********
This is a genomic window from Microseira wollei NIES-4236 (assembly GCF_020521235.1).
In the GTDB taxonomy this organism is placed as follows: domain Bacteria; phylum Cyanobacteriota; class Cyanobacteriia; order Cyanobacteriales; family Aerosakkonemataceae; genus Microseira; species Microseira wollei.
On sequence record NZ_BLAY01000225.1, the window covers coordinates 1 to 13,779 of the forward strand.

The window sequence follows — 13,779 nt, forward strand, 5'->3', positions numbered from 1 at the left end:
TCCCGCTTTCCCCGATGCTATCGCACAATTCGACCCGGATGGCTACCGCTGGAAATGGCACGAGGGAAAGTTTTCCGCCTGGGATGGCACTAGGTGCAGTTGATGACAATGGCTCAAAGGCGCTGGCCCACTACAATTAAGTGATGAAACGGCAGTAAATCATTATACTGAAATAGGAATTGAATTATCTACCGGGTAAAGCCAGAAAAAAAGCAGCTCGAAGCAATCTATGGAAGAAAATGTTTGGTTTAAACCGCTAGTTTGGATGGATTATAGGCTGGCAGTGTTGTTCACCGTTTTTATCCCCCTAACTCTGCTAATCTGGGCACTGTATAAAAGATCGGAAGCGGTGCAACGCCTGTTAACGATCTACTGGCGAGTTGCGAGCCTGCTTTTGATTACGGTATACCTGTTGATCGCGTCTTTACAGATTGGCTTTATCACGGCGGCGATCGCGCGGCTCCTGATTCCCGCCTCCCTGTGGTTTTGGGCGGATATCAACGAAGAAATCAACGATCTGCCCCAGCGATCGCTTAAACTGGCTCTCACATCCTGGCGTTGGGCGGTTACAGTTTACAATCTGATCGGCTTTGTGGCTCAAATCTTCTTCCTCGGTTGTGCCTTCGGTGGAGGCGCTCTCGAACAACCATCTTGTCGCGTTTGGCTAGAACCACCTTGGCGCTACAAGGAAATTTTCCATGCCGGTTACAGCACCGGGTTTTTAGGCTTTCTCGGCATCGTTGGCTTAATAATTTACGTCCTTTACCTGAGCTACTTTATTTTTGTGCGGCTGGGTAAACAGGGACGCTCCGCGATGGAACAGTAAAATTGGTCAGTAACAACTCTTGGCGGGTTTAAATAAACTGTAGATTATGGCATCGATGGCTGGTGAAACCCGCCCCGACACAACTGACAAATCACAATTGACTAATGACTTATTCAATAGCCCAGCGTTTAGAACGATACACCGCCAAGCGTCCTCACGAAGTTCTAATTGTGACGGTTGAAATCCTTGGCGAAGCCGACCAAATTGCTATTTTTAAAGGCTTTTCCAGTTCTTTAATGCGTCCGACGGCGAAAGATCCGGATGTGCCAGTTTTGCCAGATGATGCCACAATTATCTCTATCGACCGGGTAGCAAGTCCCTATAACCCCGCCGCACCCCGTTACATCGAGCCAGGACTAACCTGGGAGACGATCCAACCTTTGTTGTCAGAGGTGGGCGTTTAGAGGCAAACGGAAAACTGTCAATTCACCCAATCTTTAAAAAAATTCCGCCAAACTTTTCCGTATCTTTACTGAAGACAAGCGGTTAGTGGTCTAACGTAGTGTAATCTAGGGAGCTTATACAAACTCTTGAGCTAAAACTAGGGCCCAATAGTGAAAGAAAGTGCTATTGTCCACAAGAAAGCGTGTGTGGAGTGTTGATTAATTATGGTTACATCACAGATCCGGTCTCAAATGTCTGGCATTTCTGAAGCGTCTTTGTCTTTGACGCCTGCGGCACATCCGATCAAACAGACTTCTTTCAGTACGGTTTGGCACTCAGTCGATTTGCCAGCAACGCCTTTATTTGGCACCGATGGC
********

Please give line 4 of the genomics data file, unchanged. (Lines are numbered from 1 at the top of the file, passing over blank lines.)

The window sequence follows — 13,779 nt, forward strand, 5'->3', positions numbered from 1 at the left end: